Yes. This is especially appropriate when the lower-level course is a prerequisite for the higher -level course. Even so, do this only if the subject matter is useful to the student’s program. The most common example of this is that students often want to substitute a higher level IT course for ITE 115 Introduction to Computer Applications and Concepts. In some programs, such a substitution may be appropriate, but in programs where proficiency in the use of a wide range of microcomputer applications is important, the substitution may be denied.
My advisee’s first language is not English. How can he/she get foreign language credit?
If the student graduated from a high school where the instruction is in a language other than English, the student can submit documentation of high school graduation in order to meet a foreign language requirement. Similarly, if students place directly into the 202 level of a foreign language they do not have to go back and take lower-level language courses in order to meet a requirement for two years of foreign language. In this case, it’s the immediate level of competency that’s important. In either case, the student will still have to complete additional credits to meet the overall degree requirement for number of credits earned. Faculty advisors can assist students in choosing appropriate courses to meet the student’s transfer or career goals.
To actually get credit for the foreign language, the student can take a CLEP test. When no CLEP is available for the language, alternate methods of assessment may be approved by the appropriate Division Dean.
How can a student have credits or degrees from foreign colleges or universities evaluated?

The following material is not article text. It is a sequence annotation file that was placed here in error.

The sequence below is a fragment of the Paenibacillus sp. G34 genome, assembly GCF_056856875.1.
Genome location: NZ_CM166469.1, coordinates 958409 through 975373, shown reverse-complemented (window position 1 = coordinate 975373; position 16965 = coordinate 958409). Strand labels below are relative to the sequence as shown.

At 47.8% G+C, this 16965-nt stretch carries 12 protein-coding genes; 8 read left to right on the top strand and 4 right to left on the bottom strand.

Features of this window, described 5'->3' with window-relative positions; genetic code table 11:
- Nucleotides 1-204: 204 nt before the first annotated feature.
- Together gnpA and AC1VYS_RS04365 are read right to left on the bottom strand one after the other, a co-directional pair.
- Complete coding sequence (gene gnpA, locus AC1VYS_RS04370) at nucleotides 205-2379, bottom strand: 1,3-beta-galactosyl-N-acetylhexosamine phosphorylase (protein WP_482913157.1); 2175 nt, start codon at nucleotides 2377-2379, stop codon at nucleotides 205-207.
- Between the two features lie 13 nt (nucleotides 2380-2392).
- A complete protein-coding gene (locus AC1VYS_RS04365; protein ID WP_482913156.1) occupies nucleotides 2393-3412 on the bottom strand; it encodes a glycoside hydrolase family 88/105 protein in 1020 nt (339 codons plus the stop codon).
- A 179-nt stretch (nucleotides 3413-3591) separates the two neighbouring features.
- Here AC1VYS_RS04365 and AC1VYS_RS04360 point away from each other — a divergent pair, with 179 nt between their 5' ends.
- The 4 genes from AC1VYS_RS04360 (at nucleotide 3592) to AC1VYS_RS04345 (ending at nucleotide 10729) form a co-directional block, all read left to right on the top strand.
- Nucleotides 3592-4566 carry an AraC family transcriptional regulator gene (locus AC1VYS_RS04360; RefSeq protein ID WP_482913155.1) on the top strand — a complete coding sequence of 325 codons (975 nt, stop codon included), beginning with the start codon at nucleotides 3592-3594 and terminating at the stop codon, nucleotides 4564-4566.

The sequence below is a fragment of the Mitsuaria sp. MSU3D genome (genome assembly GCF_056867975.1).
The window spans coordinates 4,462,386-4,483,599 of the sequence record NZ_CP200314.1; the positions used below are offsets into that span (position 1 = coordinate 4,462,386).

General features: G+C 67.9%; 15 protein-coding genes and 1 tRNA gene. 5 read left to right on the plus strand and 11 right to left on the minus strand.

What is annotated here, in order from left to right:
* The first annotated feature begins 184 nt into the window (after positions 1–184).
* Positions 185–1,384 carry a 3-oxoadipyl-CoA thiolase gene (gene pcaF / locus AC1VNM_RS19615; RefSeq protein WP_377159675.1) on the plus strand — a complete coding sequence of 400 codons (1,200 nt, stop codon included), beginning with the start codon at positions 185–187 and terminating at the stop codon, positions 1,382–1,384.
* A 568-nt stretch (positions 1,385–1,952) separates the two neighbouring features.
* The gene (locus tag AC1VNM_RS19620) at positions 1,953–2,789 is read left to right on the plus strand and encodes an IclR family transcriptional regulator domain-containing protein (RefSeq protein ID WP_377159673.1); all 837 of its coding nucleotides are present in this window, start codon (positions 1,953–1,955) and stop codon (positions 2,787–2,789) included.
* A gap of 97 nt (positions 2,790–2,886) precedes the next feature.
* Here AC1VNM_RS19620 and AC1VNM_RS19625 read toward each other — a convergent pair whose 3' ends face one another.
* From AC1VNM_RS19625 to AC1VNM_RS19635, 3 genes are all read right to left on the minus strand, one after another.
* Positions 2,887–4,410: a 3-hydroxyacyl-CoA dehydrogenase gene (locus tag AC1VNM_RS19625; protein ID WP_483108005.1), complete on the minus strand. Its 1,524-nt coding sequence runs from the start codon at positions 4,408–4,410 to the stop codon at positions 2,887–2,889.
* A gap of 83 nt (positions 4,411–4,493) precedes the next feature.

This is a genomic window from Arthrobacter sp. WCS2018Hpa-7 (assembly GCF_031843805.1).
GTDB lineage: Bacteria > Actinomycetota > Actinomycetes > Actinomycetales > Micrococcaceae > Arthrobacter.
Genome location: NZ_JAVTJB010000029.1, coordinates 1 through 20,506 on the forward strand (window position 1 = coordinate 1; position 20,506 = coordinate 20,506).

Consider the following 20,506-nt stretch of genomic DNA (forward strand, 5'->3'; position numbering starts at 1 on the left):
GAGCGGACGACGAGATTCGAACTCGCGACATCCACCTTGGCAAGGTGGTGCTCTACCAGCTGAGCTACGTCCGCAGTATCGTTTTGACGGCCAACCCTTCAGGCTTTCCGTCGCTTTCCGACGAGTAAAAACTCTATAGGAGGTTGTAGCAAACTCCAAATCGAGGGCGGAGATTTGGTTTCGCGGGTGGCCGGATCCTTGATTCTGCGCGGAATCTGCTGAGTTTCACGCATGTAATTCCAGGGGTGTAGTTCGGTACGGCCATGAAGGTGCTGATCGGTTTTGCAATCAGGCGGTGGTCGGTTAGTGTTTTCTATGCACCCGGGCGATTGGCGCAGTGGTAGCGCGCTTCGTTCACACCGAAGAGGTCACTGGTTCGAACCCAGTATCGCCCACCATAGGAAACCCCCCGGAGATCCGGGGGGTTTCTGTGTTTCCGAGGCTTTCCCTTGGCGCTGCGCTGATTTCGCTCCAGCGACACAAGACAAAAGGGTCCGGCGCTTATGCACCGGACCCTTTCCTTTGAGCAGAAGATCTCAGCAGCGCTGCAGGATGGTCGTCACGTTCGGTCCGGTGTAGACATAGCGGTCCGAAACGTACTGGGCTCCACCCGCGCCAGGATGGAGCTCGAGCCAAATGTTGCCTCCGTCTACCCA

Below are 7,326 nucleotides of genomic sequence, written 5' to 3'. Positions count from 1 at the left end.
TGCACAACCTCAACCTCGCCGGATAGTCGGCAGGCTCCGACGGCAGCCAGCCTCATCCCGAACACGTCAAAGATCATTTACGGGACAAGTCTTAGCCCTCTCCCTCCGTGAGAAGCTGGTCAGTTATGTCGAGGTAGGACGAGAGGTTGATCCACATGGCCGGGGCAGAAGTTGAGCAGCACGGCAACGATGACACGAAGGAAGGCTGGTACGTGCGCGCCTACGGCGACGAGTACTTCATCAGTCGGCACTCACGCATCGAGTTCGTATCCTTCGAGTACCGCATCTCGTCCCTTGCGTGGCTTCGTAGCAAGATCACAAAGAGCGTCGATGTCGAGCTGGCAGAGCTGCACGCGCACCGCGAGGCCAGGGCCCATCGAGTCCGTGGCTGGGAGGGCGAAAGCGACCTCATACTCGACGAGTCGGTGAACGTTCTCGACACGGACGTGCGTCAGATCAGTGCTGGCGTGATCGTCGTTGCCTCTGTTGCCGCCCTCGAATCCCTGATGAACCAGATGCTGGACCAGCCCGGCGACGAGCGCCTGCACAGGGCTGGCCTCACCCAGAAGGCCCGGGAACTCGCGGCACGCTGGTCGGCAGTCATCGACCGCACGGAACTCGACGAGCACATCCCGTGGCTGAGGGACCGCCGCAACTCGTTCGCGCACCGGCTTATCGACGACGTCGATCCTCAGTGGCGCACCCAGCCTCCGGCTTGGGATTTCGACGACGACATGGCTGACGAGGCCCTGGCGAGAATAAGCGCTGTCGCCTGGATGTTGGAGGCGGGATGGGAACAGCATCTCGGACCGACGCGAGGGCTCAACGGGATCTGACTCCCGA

NOVA accepts evaluation of foreign credit from recognized evaluation agencies. Students submit their documents to the agency and requests that a copy of the evaluation be forwarded to NOVA. The agency prepares a transcript giving American equivalents for the student’s work. There is normally a charge by the agency for this service, usually recovered by the student in saved NOVA tuition. The student can then request NOVA evaluation of the agency transcript just like a transcript from a U.S. college or university.
There are a number of reputable evaluation agencies and students are free to choose the one they wish to use. Two examples are the American Association of College Registrars and Admissions Officers (AACRAO) http://www.aacrao.org/international/foreignEdCred.cfm and World Education Services http://www.wes.org/.
Is there a “shelf life” or expiration date for courses that can be used as substitutes?
Yes, in some fields. For example, technology courses must be no more than 10 years old because of the changing nature of the field. There are also age limits for some nursing and allied health courses. If in doubt, check the catalog.
What if a student took courses at NOVA under the old quarter system (prior to Fall 1988)?
These courses do not automatically move to the student’s current program in the Degree Progress report. The faculty advisor must contact the College Registrar and request to have the quarter credits converted to semester credit. Please allow 10 days for the conversion.
How can quarter credits be substituted for semester credits?
One quarter credit = 0.67 semester credit. Normally, a three-quarter sequence taken from NOVA can be substituted for a two-semester course sequence. For example ENG 111-112-113 in the old quarter system can be substituted for ENG 111-112 in the current semester system.
I have advisees who say that they have a math disability or a disability that makes it difficult for them to learn a foreign language. Can I substitute a course in a different discipline?
Substitutions that are based on a disability require additional documentation and must be approved by a special College committee. Often accommodations can be worked out that make the substitution unnecessary. For more information, contact the Associate Vice President for Academic Services or the Associate Vice President for Student Services and Enrollment Management.